18. I have learnt what it is like to have to face some of my deepest fears.

19. I have learnt what it is like to be crippled, not just with physical pain, but with mental pain. And to stop being able to function or sleep because of this. I have learnt what anxiety, OCD and PTSD is.

20. I have learnt what it is like to be faced with death.

21. I have learnt what it is like to wonder every night whether or not I’ll wake up the next morning, and to be 100% sure that I won’t, or hope that I won’t.

22. I have learnt what it is like to live with no friends except for a dark, cloudy monster who never leaves my side and who makes sure I never forget him and the pain he brings.

23. I have learnt what it is like to hate yourself, your body, so much, that you want more than anything for it to be gone.

24. I have learnt what it is like to live in the dark, to live in a cage, to live in mud. And I have learnt what it is like to wish that I didn’t live and to try not to.

25. But I have also learnt what it is like to have to fight with every part of me to live, and to make sure that my life is a great one. Because having your life taken away from you makes you appreciate it even more.

26. I have learnt how to be strong, and to not be afraid of what might be around the bend, because I am used to being unpleasantly surprised, and let down. I have learnt how to keep going despite what seem to be the toughest, most impossible and painful of times.

27. I have learnt how to be patient, and that good things take time (well, I’m still waiting).

28. I have learnt that it is a good thing being “weird”, or at least different and unique, because anything else is boring and you won’t make a difference if you’re not different yourself.

29. Most of all, I have learnt all about health, nutrition, and the importance of it. I have learnt about the body, my body, and how to nourish and protect it. I have learnt my purpose, and that I need to go down this route in life, to help people, animals and the world in the long run.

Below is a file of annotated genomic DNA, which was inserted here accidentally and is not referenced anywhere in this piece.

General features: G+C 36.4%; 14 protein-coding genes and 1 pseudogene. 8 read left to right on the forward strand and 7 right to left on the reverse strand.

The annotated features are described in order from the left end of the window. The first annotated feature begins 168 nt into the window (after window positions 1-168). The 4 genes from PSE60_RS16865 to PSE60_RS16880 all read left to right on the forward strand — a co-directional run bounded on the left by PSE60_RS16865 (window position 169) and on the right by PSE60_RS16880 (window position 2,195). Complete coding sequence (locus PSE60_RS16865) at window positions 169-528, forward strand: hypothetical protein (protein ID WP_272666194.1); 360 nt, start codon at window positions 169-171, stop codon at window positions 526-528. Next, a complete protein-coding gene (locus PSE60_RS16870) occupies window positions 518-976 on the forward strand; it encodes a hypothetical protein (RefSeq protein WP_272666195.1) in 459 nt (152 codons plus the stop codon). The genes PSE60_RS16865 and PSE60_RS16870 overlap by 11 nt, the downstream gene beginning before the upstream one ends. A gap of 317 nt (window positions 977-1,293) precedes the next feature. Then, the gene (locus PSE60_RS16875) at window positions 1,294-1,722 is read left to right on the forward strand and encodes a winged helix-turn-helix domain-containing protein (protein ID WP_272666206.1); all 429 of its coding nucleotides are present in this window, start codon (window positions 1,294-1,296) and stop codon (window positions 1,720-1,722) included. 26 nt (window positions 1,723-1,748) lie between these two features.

30. I have learnt that every flower must grow through dirt. That I have to go through this long and painful journey to learn all these things, to become who I am today with the values and ambitions that I have. And so that I can utilise them in life and reach my dreams, goals and utmost potential. I am not going through all of this for nothing, it’s a blessing in disguise.

31. I have learnt never again to take health, or life, for granted. I have learned how to live, and how I want to live.

And that is only the beginning of all the things I’ve learnt, and that I can put into words. A lot of it is purely on another level. So thank you to the tick from that birthday party in Mosman back in 2008 who has taught me all these things. You were the most unexpected, traumatic thing to happen to me, you very almost killed me and I often think you still might; but I have learnt more through illness than I ever would have otherwise, and crazily enough, I don’t think I’d change it.

So now I continue to take each day as it comes, one step at a time, with comfort in the knowledge and experience that I have attained to get me through.

Francesca xx

On my Nerves (poem)

I’ve been working on a major blog post for an excessively long time now, and because my brain just hasn’t wanted to participate with me, in the meantime, I’m going to post something short that I wrote a couple of months ago.

Poetry has the ability of portraying feelings to a much higher degree than just words placed normally side by side; so here is an attempt at expressing a situation and the feelings involved in a slightly different way to my other blog posts.

I wrote it on a day when I could hardly move (sometimes not at all) except for those involuntary tremors and spasms, and was so weak and in so much pain and discomfort that I couldn’t get up. I couldn’t do anything, and was finding it hard to speak, but I felt a desire to express how I felt in some way. So although both my muscles and my brain felt like mush, somehow this poem emerged through the fog and pain. It conveys at least ten different debilitating symptoms, especially those of having such extensive nerve damage (as a result of chronic Lyme and co-infections) that affect me on a daily basis, some days worse than others.